The Chicago Bears are 2-4. The Detroit Lions are 3-3, losers of two consecutive games after their defense was fileted for 52 points on Sunday. And the Green Bay Packers — still tied with the Vikings atop the NFC North at 4-2 after a 23-10 loss at U.S. Bank Stadium on Sunday — are likely in more trouble than anyone.
The Packers lost quarterback Aaron Rodgers to a broken right collarbone in the first quarter, when Vikings linebacker Anthony Barr knocked him to the ground after Rodgers threw his fourth pass of the day. They’d been able to weather injuries along their offensive line, and the loss of three starters in their defensive backfield, because they had Rodgers. With their MVP quarterback out, their offense looked listless and aimless.
Injuries, to be sure, have scorched the Vikings’ best-laid plans, too. They started Case Keenum for the fourth time this season on Sunday, as Sam Bradford’s left knee troubles kept him out again. Their quarterback situation — so often a source of palace intrigue — is about to be juicy again, with Teddy Bridgewater likely to be cleared for practice this week and Bradford’s status uncertain. The Vikings already lost rookie running back Dalvin Cook for the season, and they played Sunday without three more starters: wide receiver Stefon Diggs, guard Nick Easton and safety Andrew Sendejo.
But in a division that might turn into a war of attrition, the Vikings are in prime position to strike because of how they’ve managed their injuries.
Though he had a costly fumble deep in Packers territory, Jerick McKinnon was otherwise impressive in relief of Cook, carrying 16 times for 69 yards, catching another five passes for 30 yards and scoring touchdowns as both a runner and receiver. Keenum threw the Vikings’ first interception of the season, and could have been intercepted again on two ill-advised throws to Adam Thielen. But he effectively used his mobility and found holes in a decimated Packers secondary, throwing for 239 yards and a score.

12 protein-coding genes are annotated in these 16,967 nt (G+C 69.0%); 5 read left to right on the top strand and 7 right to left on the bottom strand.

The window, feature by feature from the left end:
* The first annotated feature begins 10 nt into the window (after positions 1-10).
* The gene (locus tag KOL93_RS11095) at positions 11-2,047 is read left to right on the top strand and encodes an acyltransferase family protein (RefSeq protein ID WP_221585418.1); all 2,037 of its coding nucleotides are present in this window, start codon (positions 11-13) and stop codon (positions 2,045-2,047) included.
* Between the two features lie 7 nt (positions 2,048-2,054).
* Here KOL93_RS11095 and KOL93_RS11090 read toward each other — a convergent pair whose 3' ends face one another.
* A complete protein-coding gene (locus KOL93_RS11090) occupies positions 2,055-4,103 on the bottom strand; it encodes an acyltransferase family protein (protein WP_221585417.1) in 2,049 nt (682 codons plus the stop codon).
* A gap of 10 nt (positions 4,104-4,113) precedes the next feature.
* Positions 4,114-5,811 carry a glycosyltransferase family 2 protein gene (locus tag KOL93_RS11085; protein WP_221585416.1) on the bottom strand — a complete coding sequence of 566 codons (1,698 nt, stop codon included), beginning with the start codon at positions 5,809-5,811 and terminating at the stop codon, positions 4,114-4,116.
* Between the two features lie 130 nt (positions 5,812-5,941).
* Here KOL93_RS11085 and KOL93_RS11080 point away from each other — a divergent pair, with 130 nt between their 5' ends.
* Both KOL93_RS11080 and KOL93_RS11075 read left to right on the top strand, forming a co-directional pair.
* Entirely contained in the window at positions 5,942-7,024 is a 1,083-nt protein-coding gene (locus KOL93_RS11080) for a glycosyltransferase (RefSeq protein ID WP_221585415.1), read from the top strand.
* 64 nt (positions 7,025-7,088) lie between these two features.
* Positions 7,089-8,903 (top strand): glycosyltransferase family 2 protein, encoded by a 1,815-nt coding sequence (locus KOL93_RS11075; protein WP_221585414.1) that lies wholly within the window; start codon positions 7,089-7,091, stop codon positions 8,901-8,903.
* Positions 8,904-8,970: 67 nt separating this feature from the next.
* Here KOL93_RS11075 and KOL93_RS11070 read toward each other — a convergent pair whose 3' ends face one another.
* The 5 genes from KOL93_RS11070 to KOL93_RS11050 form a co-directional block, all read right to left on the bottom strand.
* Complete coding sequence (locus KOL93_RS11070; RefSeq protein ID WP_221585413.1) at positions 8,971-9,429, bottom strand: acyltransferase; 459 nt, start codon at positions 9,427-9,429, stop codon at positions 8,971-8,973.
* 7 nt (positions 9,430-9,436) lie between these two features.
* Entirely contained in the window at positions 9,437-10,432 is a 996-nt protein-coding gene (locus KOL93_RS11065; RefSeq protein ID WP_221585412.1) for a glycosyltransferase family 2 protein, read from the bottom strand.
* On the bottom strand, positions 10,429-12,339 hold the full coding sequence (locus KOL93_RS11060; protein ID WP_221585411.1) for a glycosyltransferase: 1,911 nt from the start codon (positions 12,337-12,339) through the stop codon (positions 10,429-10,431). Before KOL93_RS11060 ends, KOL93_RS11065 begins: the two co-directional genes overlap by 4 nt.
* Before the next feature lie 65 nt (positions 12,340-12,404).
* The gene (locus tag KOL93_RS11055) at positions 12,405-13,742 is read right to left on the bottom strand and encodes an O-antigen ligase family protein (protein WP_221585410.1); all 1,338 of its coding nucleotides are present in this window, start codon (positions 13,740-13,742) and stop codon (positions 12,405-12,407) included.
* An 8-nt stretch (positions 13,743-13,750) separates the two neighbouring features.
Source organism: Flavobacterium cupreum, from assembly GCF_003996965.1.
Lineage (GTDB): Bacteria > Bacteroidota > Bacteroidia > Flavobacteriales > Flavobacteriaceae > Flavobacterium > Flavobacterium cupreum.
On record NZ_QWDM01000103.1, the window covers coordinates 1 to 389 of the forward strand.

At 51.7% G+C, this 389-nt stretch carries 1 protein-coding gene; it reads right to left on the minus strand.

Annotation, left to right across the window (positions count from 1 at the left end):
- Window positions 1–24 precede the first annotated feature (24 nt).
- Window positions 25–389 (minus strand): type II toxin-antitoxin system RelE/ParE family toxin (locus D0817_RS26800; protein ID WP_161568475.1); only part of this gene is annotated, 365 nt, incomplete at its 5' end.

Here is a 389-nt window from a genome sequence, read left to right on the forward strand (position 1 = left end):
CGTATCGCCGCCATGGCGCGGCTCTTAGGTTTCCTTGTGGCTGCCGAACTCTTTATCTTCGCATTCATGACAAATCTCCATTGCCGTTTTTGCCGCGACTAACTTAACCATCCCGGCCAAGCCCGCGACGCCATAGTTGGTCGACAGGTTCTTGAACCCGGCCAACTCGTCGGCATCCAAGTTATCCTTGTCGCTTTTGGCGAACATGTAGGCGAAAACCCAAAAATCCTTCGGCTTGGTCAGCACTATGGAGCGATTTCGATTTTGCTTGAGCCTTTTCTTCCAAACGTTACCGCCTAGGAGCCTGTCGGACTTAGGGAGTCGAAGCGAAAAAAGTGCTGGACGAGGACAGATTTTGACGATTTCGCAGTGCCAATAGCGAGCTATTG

“The teams that are the deeper teams are usually making those playoff runs,” Thielen said. “Teams that can have multiple guys step up and have multiple weapons, those are usually the teams that are playing well. Obviously, it’s tough when you’re thinking about the big picture, and you’re thinking about all the playmakers that we’ve lost. But if you can just handle your job and keep getting better, good things will happen.”
Rodgers’ early departure prevented the Packers from exploiting Sendejo’s injury, and as the Vikings’ stout run defense kept rookie Aaron Jones from reprising his breakout performance a week ago, coach Mike Zimmer was able to dial up blitzes that had backup QB Brett Hundley out of sorts for most of the afternoon.
Barr (who left with a concussion) drilled the UCLA product on one pressure, and safety Harrison Smith finished with 1½ sacks and one of the Vikings’ three interceptions.
“It’s a relief, you know, a guy like [Rodgers] is no longer in there,” safety Anthony Harris said. “We kind of keep the same mentality — stop the run, compete, defend the pass and try to get them into third down and off the field once they’re in that situation.”
The Packers managed only 227 yards of total offense, converting only 14 first downs. They had a touchdown overturned when a replay showed Ty Montgomery hadn’t corralled a Hundley pass as he stretched for the end zone, and couldn’t challenge a third-quarter Keenum throw to McKinnon (which appeared to hit the ground) after coach Mike McCarthy had already spent the Packers’ two challenges.
Where the Vikings go from here remains to be seen. They have another home game Sunday — their fourth in five weeks — against the Baltimore Ravens, but will play only three of their final nine at U.S. Bank Stadium. A difficult second-half road schedule includes consecutive road games against Detroit, Atlanta and Carolina.
But with bootlegs for Keenum, screens and draws for McKinnon, deep throws for Thielen and a handful of connections for tight end Kyle Rudolph, offensive coordinator Pat Shurmur appeared in full control of his personnel as currently constituted.
Few coordinators in the division can make such a claim at this point, as the Packers prepare to become the third NFC North team to use their second starting quarterback of the season next Sunday.
It’s possible the Vikings will become the first team to three, if Bridgewater winds up back in the mix at some point this year. But if anything’s gotten them to the top of the NFC North thus far, it’s the fact that, no matter how ungainly it has seemed at times, these Vikings have found a way.
“I’ve said it all year long,” Rudolph said. “There’s a ton of guys on this offense that can make plays as long as we keep our quarterback on his feet.”